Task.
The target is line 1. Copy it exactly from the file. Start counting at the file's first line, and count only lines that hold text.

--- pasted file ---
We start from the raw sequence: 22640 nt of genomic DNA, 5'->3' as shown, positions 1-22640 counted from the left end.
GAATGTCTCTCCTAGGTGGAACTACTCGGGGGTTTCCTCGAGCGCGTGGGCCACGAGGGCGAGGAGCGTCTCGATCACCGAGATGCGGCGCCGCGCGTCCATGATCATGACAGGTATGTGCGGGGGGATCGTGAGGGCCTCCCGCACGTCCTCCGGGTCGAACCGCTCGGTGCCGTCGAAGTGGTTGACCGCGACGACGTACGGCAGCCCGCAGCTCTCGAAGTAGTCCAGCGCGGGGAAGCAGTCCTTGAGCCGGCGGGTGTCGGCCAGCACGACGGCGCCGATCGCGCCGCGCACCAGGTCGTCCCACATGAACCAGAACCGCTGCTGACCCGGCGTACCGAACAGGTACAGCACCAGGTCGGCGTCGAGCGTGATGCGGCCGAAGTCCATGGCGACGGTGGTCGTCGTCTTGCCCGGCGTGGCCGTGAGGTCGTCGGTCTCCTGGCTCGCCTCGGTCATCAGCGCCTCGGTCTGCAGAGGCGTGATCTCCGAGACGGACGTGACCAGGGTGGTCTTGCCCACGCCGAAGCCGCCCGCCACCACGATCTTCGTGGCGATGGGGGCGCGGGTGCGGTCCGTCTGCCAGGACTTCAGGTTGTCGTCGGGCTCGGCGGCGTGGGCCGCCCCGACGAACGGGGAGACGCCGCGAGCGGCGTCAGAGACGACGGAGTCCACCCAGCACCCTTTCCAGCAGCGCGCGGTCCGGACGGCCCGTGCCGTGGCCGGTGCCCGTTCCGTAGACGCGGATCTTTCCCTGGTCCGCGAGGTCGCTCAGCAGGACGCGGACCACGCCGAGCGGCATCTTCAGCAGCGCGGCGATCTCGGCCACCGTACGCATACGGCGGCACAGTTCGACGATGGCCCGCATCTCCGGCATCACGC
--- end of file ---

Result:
We start from the raw sequence: 22640 nt of genomic DNA, 5'->3' as shown, positions 1-22640 counted from the left end.